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    ABSTRACT: Vitamin D is a group of fat-soluble secosteroids. Apart from its main physiological role in calcium homeostasis, several studies have demonstrated a wide range of functions of vitamin D which can be associated with cancer. Even though the exact mechanism underlying the protective action of vitamin D against cancer is not clearly understood, there is strong experimental evidence showing that vitamin D participates in cell growth regulation, apoptosis and proliferation in normal and malignant breast cells. This evidence has lead to the hypothesis that high levels of vitamin D might reduce the risk of breast cancer. In order to be biologically active, vitamin D must be converted to its active form 1,25(OH)2D3. CYP2R1 is a major vitamin D hydroxylase that catalyzes the first step of this activation producing 25(OH)D3. Cyp2r1 is located within the SuprMam1 locus, a mammary tumour susceptibility locus identified in the BALB/c-Trp53+/- mouse model of spontaneous breast cancer (1). Affymetrix data comparing T cell gene expression have identified Cyp2r1 to be differentially expressed between BALB/c and C57BL/6 mouse strains (0.68 fold reduction in BALB/c, the mammary tumour susceptible strain). As lower CYP2R1 levels should result in lower vitamin D levels and may contribute to the higher cancer susceptibility of BALB/c mice, we studied the Cyp2r1 gene expression and plasma 25(OH)D3 levels in SM09 congenic-mice (BALB/c SuprMam loci in C57BL/6 background) in comparison to C57BL/6-controls. A real-time quantitative PCR of Cyp2r1 in different tissues from SM09 and control mice revealed that there is a significant difference in Cyp2r1 expression in mammary glands of the two strains (2.76 fold reduction in SM09, p=0.04). But this difference was not observed in liver or lymph node tissues of the same mice. Further investigation of the major regulators of vitamin D pathway found that differences in plasma 25(OH)D3 levels were not reliably detected, and there was no difference in plasma phosphate or calcium levels between the congenic and control mouse strains. However, 3-fold higher levels of parathyroid hormone (Pth) were measured in female mice carrying the BALB/c allele of the SuprMam1 locus. Further, expression profiling of the major genes involved in the vitamin D pathway by affymetrix exon array on mammary glands from SM09 and control mice indicated many were differentially expressed, indicating disruption of the vitamin D pathway. Further investigations are underway to determine if genetic differences in the Pth or Cyp2R1 gene are responsible for this disruption, and if this is of biological significance for tumour growth in vivo. 1. Blackburn AC, Hill LZ, Roberts AL, et al. Genetic mapping in mice identifies DMBT1 as a candidate modifier of mammary tumors and breast cancer risk. Am J Pathol. 2007; 170:2030–41.
    Molecular Cancer Research 10/2013; DOI:10.1158/1557-3125.ADVBC-A117 · 4.50 Impact Factor
  • Combined Research Meeting and Cancer Biology Forum, Canberra, Australia; 09/2013
  • Cancer Research 08/2013; 73(8 Supplement):5421-5421. DOI:10.1158/1538-7445.AM2013-5421 · 9.28 Impact Factor
  • Familial Aspects of Cancer 2012 Research and Practice: A combined meeting of kConFab,Australian Breast Cancer Family Study,Australian Colorectal Cancer Family Study,Australian Ovarian Cancer Study,Family Cancer Clinics of Australia and New Zealand, Kingscliff, Australia; 08/2012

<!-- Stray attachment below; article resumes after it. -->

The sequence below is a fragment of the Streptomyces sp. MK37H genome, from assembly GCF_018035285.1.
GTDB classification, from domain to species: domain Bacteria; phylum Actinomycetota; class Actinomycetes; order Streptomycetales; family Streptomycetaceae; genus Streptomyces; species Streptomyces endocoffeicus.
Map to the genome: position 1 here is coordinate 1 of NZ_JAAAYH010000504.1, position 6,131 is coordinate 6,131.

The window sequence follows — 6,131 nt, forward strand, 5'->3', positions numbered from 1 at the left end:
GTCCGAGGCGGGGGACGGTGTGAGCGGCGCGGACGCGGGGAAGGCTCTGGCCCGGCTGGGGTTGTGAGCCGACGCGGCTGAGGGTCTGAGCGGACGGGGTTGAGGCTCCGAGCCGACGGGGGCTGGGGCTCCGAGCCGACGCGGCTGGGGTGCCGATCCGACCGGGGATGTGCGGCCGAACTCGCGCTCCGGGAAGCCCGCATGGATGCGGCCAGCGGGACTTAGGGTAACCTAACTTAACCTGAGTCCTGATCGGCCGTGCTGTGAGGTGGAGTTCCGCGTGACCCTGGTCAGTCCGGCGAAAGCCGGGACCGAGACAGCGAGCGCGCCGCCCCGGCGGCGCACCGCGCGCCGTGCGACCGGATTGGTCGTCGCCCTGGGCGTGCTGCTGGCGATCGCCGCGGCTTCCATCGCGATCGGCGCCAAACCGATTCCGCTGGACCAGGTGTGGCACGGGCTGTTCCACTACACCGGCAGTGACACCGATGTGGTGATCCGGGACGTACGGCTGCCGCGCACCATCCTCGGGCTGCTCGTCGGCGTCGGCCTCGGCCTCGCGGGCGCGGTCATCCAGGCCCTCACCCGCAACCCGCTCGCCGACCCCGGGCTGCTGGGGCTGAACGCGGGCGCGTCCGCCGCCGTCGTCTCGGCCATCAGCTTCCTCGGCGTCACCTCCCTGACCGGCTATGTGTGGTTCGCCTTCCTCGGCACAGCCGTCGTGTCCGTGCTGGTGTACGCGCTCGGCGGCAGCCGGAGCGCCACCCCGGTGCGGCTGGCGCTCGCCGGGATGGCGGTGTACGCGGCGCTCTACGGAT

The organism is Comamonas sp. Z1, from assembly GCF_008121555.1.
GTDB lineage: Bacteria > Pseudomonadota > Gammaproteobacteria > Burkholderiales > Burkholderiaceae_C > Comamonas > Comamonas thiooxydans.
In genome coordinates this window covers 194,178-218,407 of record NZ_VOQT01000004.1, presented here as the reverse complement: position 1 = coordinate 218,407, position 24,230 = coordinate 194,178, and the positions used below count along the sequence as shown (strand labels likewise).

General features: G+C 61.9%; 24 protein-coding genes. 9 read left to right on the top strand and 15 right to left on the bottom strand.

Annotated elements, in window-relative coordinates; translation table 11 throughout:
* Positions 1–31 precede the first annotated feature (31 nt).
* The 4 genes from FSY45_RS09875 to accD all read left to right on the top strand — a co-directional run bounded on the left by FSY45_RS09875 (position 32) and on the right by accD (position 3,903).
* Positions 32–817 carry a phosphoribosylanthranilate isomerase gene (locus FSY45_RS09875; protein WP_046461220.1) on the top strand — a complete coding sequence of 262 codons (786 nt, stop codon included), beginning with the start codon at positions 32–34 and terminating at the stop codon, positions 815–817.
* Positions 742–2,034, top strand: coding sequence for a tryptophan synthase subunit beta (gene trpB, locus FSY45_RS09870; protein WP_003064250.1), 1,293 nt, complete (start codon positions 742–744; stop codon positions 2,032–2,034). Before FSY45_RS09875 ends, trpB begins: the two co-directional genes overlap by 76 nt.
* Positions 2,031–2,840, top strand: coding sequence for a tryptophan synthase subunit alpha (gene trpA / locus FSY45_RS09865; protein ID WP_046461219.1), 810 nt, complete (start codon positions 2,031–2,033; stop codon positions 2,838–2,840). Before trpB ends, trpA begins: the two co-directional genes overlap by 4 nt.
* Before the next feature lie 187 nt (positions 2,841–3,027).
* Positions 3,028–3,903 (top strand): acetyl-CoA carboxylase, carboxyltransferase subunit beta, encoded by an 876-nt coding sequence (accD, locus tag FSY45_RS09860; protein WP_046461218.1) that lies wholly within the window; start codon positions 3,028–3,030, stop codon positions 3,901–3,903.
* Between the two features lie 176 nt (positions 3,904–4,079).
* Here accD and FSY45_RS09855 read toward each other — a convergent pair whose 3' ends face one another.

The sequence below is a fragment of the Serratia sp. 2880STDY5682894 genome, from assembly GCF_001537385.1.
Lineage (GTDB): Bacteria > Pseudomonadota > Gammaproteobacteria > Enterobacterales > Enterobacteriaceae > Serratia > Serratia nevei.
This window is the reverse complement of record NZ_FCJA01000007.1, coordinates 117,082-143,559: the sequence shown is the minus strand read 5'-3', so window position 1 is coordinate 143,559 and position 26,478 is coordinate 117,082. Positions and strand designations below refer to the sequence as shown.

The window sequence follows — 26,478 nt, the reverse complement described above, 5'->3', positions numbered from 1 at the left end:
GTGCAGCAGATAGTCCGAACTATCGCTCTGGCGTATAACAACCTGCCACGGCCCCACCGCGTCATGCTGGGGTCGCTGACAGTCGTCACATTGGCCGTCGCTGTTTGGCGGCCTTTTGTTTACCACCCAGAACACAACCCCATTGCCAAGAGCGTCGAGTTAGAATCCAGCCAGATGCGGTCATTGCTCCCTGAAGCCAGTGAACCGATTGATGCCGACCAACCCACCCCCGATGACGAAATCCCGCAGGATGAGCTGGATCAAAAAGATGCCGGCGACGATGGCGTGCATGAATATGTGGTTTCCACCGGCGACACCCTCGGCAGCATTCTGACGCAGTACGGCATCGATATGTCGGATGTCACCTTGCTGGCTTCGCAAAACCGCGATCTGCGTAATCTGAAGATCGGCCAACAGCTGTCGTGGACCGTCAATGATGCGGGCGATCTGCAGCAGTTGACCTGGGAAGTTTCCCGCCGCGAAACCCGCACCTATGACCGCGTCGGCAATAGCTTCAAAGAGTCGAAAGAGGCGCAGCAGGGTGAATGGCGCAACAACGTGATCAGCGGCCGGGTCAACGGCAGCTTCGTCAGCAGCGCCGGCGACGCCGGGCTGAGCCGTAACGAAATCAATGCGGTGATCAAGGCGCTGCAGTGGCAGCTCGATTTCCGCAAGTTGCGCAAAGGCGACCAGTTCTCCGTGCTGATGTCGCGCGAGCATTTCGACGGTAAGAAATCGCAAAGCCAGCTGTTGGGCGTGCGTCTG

• Cancer Research; 06/2012
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    Hereditary Cancer in Clinical Practice 04/2012; 10(2). DOI:10.1186/1897-4287-10-S2-A90 · 1.71 Impact Factor
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    AC Blackburn, M Rooke, Y Li, JE Dahlstrom, PG Board
    Hereditary Cancer in Clinical Practice 04/2012; 10(2). DOI:10.1186/1897-4287-10-S2-A62 · 1.71 Impact Factor
  • Lorne cancer conference, Lorne, Australia; 02/2012
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    ABSTRACT: Glutathione transferase Kappa (GSTK1-1) also termed disulfide bond-forming oxidoreductase A-like protein (DsbA-L) has been implicated in the post-translational multimerization of adiponectin and has been negatively correlated with obesity in mice and humans. We investigated adiponectin in Gstk1(-/-) mice and surprisingly found no difference in the levels of total serum adiponectin or the level of high molecular weight (HMW) multimers when compared with normal controls. Non-reducing SDS-polyacrylamide gel electrophoresis and western blotting also showed a similar distribution of low, middle and HMW multimers in normal and Gstk1(-/-) mice. Variation in adiponectin has been correlated with glucose tolerance and with the levels of phosphorylated AMP-kinase but we found similar glucose tolerance and similar levels of phospho 5-AMP-activated protein kinase in normal and Gstk1(-/-) mice. Consequently, our findings suggest that GSTK1-1 is not absolutely required for adiponectin multimerization in vivo and alternate pathways may be activated in GSTK1-1 deficiency.
    International journal of obesity (2005) 01/2012; 36(10):1366-9. DOI:10.1038/ijo.2011.267 · 5.39 Impact Factor
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    ABSTRACT: Dichloroacetic acid (DCA) has potential for use in cancer therapy and the treatment of metabolic acidosis. However, DCA can create a deficiency of glutathione transferase Zeta (GSTZ1-1). Gstz1 knockout mice have elevated oxidative stress and low glutathione levels that increases their sensitivity to acetaminophen toxicity. As it is highly likely that patients that are treated with DCA will develop drug induced GSTZ1-1 deficiency we considered they could be at risk of elevated toxicity if they are exposed to other drugs that cause oxidative stress or consume glutathione (GSH). To test this hypothesis we treated mice with DCA and acetaminophen (APAP). Surprisingly, the mice pre-treated with DCA suffered less APAP-mediated hepatotoxicity than untreated mice. This protection is most likely due to an increased capacity for the liver to synthesize GSH, since DCA increased the expression and activity of glutamate-cysteine ligase GCL, the rate-limiting enzyme of GSH synthesis. Other pathways for acetaminophen disposal were unchanged or diminished by DCA. Pre-treatment with DCA may be of use in other settings where the maintenance of protective levels of GSH are required. However, DCA may lower the efficacy of drugs that rely on oxidative stress and the depletion of GSH to enhance their cytotoxicity or of drugs that are detoxified by GSH conjugation. Consequently, as the use of DCA in the clinic is likely to increase, it will be critical to evaluate the interactions of DCA with other drugs to ensure the combinations retain their efficacy and do not cause enhanced toxicity.